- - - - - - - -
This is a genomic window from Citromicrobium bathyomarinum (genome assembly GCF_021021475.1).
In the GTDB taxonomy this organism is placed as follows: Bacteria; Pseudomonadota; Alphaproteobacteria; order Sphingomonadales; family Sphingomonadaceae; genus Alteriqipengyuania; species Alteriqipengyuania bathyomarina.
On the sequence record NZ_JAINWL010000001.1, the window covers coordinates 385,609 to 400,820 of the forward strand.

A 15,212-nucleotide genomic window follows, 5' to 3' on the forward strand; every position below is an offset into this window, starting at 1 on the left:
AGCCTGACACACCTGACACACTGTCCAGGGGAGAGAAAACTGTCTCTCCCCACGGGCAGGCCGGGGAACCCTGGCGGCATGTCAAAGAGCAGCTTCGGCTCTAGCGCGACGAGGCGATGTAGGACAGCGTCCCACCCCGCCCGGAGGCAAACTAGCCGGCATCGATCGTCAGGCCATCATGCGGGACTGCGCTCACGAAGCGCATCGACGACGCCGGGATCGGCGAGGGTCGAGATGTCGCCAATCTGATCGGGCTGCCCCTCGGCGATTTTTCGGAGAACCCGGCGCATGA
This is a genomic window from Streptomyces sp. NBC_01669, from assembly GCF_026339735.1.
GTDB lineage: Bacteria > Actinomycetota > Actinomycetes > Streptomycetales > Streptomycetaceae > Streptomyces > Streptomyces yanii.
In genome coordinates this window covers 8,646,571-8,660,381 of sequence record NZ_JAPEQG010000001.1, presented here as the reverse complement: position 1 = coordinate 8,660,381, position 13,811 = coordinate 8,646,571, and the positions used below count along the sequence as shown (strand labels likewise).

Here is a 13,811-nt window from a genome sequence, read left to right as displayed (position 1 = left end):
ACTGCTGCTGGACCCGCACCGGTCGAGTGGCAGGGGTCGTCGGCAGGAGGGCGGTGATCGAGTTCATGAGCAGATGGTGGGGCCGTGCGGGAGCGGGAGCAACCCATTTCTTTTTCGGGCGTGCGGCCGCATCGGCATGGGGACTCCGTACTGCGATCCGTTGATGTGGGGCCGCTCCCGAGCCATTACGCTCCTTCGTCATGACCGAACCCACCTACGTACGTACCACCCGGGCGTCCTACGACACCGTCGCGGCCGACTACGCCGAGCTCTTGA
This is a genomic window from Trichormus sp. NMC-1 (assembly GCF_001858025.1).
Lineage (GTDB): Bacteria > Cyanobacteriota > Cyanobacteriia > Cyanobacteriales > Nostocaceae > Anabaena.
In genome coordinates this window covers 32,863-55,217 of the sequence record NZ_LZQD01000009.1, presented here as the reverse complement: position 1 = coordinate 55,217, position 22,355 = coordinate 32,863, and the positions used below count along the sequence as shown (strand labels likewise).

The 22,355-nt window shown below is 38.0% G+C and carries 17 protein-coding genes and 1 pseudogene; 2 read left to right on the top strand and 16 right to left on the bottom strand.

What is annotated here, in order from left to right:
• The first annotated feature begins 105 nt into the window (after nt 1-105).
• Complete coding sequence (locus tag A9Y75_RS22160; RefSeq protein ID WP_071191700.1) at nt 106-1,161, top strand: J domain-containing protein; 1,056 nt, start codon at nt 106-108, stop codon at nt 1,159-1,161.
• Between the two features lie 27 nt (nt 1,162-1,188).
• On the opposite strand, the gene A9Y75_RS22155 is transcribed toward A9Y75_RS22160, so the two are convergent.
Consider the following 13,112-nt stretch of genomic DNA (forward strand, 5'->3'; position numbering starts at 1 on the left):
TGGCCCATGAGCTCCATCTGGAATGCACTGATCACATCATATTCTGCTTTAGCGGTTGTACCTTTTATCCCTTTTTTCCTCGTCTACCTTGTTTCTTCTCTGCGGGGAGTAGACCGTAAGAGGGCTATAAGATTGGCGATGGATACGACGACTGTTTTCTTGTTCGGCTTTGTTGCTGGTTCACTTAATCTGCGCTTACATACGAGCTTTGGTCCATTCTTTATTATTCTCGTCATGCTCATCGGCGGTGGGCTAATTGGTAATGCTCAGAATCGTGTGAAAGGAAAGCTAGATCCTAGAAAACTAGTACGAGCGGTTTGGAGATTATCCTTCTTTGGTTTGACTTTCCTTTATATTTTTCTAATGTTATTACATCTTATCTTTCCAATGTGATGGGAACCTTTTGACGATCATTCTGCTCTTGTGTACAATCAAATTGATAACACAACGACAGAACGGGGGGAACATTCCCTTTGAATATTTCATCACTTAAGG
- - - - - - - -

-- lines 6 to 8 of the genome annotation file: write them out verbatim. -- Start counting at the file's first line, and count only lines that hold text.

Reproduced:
This is a genomic window from Streptomyces sp. NBC_01669, from assembly GCF_026339735.1.
GTDB lineage: Bacteria > Actinomycetota > Actinomycetes > Streptomycetales > Streptomycetaceae > Streptomyces > Streptomyces yanii.
In genome coordinates this window covers 8,646,571-8,660,381 of sequence record NZ_JAPEQG010000001.1, presented here as the reverse complement: position 1 = coordinate 8,660,381, position 13,811 = coordinate 8,646,571, and the positions used below count along the sequence as shown (strand labels likewise).